By all accounts, Julie Jackson was the picture of a young, healthy woman.
Julie spent her high school years in the pool as a competitive swimmer. When she began her architecture studies at Penn, she turned to running. “The pool wasn’t as convenient to get to,” Julie says. “I decided running would be a good replacement.”
Julie trained for and completed the 2011 Broad Street Run during her freshmen year of college. “Running is not something that has ever come easily to me, but I felt so strong crossing the finish line that day.”
Julie, like many Ivy League students, began to experience anxiety. She turned to yoga to manage her feelings. The success she experienced with yoga lead her to complete a Yoga Teacher Training at Hotbox Yoga West Philly. She’s now a teacher at Yoga Habit in Fairmount.
This coping mechanism would end up being much more important than Julie realized at the time.
About two years ago, Julie noticed a bump on the back of her thigh. She, like most otherwise healthy women, ignored it for a while. She continued teaching and practicing. “I unconsciously made adjustments to accommodate the growing lump, but didn’t really think much of it,” Julie says.
One day, Julie couldn’t reach her toes. “This is not a normal issue for a yogi.” It was then she sought out the advice of her primary care physician.
Still otherwise healthy and convinced it wasn’t a big deal, Julie was shocked when her doctor referred her to an orthopedic oncologist at Jefferson. “To be honest, I didn’t really know that type of medicine was a thing!” Julie says.
The diagnosis came back quickly: Julie had a soft tissue sarcoma. Her treatment plan was five weeks of radiation before having surgery to remove the tumor.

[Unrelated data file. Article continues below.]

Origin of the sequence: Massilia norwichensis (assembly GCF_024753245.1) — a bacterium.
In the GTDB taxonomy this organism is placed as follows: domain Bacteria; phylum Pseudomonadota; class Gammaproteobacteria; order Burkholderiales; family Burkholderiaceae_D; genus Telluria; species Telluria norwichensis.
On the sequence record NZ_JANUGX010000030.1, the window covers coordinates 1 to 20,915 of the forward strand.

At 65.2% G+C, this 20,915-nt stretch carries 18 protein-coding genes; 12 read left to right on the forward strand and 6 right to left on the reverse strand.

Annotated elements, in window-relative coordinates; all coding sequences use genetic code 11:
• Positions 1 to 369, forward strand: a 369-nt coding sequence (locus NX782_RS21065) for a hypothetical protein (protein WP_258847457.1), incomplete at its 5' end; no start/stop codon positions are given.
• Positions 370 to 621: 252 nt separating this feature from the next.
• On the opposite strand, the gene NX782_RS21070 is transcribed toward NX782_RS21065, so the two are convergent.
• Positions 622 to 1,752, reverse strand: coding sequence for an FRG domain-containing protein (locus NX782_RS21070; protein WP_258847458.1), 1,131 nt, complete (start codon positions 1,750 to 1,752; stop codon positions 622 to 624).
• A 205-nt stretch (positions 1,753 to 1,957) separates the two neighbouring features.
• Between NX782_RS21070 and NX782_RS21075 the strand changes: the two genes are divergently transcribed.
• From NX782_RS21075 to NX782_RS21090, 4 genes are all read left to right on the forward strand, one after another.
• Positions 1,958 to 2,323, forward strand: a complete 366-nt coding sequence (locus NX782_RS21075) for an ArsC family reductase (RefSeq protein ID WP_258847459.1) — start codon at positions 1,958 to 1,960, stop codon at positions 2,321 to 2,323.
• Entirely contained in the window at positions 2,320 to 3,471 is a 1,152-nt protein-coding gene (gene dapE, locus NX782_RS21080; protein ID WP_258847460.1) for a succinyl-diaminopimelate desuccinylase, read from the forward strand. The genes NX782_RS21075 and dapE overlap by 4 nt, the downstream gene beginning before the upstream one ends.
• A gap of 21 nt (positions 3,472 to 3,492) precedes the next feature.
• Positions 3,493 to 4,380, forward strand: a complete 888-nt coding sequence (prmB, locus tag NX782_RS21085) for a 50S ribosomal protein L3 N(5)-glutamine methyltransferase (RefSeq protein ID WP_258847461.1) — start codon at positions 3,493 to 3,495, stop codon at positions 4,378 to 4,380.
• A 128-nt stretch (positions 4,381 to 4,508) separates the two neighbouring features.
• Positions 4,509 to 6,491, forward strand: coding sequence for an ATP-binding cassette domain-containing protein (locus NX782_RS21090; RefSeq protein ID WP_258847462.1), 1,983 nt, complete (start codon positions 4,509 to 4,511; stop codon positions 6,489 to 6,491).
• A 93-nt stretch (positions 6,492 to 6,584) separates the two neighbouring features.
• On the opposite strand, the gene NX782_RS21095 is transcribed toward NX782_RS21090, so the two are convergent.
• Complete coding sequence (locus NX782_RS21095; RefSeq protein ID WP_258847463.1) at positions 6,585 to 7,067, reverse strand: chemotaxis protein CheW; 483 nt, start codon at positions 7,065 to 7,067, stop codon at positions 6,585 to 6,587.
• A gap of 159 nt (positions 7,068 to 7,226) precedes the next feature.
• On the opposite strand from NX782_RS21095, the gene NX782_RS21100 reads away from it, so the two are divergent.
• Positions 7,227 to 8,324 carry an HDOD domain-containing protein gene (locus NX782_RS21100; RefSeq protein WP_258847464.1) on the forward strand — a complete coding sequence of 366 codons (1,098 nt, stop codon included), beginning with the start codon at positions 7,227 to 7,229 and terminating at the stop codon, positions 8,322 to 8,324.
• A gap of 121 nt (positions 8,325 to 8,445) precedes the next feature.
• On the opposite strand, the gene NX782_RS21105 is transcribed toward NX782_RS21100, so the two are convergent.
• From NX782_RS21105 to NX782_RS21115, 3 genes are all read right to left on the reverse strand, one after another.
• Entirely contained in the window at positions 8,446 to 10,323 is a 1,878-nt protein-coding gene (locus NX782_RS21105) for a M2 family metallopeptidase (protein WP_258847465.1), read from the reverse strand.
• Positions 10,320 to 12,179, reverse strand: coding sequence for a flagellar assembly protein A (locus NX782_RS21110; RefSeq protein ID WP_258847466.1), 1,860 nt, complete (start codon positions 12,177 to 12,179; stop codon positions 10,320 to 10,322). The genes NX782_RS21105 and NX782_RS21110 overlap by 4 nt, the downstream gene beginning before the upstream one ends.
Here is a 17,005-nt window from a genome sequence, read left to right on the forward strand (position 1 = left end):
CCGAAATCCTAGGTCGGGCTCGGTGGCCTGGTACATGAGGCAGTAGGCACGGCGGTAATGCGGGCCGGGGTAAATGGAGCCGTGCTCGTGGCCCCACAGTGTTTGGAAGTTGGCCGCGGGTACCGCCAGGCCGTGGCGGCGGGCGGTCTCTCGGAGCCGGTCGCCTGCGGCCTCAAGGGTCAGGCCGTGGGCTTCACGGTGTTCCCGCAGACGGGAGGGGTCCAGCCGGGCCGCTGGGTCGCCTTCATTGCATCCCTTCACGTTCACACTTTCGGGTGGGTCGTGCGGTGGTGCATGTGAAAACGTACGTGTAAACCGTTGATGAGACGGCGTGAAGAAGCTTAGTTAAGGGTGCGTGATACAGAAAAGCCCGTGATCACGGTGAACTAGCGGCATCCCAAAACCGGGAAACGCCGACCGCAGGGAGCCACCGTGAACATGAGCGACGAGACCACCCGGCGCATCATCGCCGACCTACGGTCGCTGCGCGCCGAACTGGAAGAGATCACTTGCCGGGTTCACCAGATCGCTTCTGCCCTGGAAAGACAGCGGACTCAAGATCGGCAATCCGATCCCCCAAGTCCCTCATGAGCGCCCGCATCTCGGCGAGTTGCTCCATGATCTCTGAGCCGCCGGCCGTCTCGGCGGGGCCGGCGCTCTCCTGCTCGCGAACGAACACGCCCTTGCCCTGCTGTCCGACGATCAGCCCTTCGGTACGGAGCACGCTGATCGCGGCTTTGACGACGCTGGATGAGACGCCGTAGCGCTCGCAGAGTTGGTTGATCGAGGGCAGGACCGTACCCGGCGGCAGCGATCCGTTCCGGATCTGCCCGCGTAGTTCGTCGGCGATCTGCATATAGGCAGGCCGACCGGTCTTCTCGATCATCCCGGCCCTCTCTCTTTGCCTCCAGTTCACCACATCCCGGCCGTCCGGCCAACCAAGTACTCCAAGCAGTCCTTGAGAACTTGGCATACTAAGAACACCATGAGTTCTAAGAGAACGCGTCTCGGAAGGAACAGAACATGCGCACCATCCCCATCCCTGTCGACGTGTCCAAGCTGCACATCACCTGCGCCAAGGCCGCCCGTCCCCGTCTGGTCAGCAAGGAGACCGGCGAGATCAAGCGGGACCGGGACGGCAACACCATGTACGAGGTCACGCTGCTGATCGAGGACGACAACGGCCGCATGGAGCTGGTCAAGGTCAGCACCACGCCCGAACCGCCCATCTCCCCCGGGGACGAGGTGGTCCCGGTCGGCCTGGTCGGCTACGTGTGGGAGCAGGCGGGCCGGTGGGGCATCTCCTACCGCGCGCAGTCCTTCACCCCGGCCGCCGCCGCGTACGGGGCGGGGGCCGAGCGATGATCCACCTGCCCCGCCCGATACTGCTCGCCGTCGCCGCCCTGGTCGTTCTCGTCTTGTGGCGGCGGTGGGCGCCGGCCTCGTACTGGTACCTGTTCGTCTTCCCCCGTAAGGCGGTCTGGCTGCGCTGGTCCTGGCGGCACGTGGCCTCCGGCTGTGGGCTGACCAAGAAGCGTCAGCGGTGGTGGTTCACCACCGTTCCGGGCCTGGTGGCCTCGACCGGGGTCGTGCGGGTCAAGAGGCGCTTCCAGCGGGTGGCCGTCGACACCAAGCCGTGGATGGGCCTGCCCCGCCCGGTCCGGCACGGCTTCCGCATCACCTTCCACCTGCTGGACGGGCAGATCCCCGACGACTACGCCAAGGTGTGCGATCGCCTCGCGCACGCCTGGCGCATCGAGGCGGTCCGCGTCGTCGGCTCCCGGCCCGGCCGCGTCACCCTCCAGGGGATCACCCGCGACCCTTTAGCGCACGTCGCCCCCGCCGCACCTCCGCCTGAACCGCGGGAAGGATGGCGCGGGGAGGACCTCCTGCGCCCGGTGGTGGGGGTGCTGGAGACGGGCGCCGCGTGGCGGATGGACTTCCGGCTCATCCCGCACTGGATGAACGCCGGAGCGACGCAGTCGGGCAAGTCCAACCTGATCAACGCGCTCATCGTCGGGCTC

Since the surgery, her reports have come back the same: “No evidence of disease.”
Throughout her diagnosis and treatment, yoga was a constant source of comfort for Julie.
“In yoga, we emphasize being present and patient,” Julie says. “Those concepts are so important to someone going through cancer treatment. You can’t think about your past experiences and you can’t worry about what could be coming down the road.” Yoga allowed her to be cognizant and appreciative of where she was in her journey, but also gave her the focus to realize she was working toward the next step in the process.
Julie practiced when she was able throughout her treatment and would encourage others going through treatment to do the same, with the blessing of their physician.
Now that she is well into her recovery, Julie is rediscovering the challenges and joys of running. She will be joining Legacy of Hope for Philly Runs Free at the Love Run on March 29.
“Running was much more in my comfort zone than yoga, initially,” Julie says. “Since then, the relationship has flipped.” Julie completed the 2019 Broad Street Run but felt as though she struggled a bit to get to the finish line.
“I’m not going to feel the same as I did before my surgery, and that’s OK. Training requires some self-compassion,” Julie says. She is back in physical therapy and training hard to get her body prepared to cover the 13.1 miles.
Her motivation? First-hand knowledge of what the assistance of Legacy of Hope means to cancer patients and their families.
“Most people have physical reactions to periods of extreme stress, like a cancer diagnosis. Now imagine being immunocompromised, anxious about losing your life and worried about how you are going to feed your family. How is anyone supposed to heal under those conditions?” Julie says. “Legacy of Hope's support allows people to focus solely on their health by ensuring their most basic needs are met. And even more than that, it reminds people that there is hope and there are people who are rooting for them, and that can make all the difference.”